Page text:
In March 2018, Hartman was involuntarily terminated as a director and officer of BigInch. At the time of his termination, Hartman owned 8,884 shares in the company, representing a 17.77% interest. As required by the shareholder agreement, the company hired an appraiser to calculate the value of the company for the purposes of valuing Harman’s shares for repurchase. The appraiser calculated the fair market value of Hartman’s shares to be $2,398,000.00, which included discounts for the marketability of the shares and the lack of control represented by Hartman’s minority interest.

Hartman filed a declaratory judgment action contesting the valuation and requesting that the court declare the value of his shares. Hartman argued that the appraiser’s application of the “fair market value” standard to value his shares was not in accordance with the agreement because that standard presupposes an “open market” of willing sellers and willing buyers.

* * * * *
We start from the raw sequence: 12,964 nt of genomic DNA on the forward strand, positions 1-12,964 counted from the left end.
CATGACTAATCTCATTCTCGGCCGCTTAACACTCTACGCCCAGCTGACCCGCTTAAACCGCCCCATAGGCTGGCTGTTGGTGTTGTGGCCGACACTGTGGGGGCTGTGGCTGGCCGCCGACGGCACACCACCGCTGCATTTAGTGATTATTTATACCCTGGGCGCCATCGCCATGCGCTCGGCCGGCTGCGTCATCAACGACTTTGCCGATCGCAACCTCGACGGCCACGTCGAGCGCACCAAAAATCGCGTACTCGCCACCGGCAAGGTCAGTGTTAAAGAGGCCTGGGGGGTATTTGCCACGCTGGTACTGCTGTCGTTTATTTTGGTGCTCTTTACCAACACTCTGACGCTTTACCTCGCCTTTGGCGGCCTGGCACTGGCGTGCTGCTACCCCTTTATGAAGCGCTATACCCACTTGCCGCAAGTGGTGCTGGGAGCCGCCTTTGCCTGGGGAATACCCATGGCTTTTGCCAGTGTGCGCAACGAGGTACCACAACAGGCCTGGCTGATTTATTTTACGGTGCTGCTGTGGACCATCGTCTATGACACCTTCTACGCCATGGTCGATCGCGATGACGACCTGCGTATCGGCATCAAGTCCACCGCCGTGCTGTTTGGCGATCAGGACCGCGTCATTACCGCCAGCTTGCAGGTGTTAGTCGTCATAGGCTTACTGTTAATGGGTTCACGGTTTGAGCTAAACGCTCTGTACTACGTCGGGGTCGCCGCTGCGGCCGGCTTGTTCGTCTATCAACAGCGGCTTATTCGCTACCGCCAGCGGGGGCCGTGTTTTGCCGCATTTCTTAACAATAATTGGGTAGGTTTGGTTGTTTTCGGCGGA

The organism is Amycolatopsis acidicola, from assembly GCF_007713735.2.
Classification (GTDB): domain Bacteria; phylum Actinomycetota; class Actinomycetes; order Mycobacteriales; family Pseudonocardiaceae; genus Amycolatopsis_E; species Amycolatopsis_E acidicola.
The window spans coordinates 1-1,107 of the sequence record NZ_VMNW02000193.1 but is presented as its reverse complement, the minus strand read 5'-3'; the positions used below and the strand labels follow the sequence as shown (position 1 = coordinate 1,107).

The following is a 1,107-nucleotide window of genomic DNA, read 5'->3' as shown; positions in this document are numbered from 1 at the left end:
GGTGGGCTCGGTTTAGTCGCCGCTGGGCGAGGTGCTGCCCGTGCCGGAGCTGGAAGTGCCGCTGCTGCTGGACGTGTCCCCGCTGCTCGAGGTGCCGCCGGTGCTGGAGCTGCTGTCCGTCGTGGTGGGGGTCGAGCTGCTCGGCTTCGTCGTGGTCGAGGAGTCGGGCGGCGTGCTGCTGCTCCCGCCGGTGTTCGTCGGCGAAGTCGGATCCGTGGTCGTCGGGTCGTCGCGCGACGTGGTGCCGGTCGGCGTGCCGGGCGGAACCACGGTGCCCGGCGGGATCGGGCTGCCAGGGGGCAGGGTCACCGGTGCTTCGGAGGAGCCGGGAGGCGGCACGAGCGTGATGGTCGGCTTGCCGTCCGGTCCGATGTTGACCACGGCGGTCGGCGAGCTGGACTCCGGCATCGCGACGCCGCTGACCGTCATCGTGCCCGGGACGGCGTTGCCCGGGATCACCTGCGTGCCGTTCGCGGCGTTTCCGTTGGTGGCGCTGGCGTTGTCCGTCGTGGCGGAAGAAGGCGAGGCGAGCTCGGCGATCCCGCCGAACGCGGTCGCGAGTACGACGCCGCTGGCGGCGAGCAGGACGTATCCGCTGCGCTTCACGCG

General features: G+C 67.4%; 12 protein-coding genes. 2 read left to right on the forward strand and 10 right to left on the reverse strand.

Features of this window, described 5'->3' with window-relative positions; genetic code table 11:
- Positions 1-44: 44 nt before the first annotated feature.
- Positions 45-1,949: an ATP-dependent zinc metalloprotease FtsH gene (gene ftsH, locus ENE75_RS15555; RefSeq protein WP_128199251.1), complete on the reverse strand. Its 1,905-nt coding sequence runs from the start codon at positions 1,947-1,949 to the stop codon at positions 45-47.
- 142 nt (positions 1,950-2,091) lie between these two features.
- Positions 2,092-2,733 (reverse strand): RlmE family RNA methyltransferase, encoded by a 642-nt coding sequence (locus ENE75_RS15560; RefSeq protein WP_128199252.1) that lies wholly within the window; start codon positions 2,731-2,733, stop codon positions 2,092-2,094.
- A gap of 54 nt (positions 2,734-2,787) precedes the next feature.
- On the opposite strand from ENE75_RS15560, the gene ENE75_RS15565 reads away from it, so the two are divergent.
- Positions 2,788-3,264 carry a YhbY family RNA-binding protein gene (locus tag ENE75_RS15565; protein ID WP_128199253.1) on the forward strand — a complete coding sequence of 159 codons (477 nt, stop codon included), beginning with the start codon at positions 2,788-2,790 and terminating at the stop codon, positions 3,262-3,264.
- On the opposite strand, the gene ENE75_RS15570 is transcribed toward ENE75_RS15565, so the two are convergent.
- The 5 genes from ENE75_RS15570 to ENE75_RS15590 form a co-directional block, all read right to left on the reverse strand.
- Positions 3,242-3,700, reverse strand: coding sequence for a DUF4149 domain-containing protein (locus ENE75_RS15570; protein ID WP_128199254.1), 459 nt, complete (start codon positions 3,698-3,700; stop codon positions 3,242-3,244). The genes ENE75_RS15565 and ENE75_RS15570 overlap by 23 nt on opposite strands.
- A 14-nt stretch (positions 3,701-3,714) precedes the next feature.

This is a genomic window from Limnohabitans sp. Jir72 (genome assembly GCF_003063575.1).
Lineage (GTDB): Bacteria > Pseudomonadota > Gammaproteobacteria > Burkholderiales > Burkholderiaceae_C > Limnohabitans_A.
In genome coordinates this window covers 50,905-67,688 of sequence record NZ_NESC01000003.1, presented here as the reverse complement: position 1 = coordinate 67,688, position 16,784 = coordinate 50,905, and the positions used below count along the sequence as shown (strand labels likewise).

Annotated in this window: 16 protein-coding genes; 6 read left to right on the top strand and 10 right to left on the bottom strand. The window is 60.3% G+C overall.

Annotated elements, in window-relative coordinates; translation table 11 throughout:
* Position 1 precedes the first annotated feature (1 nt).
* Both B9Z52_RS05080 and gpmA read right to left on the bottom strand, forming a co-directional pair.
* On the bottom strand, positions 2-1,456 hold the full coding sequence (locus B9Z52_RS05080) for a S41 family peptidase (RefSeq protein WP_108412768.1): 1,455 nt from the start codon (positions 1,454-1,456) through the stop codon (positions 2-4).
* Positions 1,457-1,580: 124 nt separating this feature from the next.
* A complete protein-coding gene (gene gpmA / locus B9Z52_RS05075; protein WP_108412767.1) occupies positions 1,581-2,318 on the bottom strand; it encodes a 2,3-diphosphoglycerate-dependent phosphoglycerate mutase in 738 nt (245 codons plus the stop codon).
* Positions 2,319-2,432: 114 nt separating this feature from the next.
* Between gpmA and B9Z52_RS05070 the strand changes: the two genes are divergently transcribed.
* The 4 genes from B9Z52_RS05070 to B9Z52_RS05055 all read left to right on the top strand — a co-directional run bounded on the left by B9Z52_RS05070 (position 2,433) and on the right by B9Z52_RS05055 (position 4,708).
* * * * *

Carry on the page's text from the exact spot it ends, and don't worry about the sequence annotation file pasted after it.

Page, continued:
At the outset of its analysis, the Court began by explaining the utility of buyback provisions or repurchase agreements like those included in the BigInch shareholder agreement. Close corporations generally lack a market for their shares, the Court explained, because the only people interested in owning the business are the “incorporated partners” who are intimately involved with the entity. Because there is often no market for one’s shares, it is difficult and speculative to value a close corporation’s shares, which is why repurchase agreements frequently specify the valuation method to be used.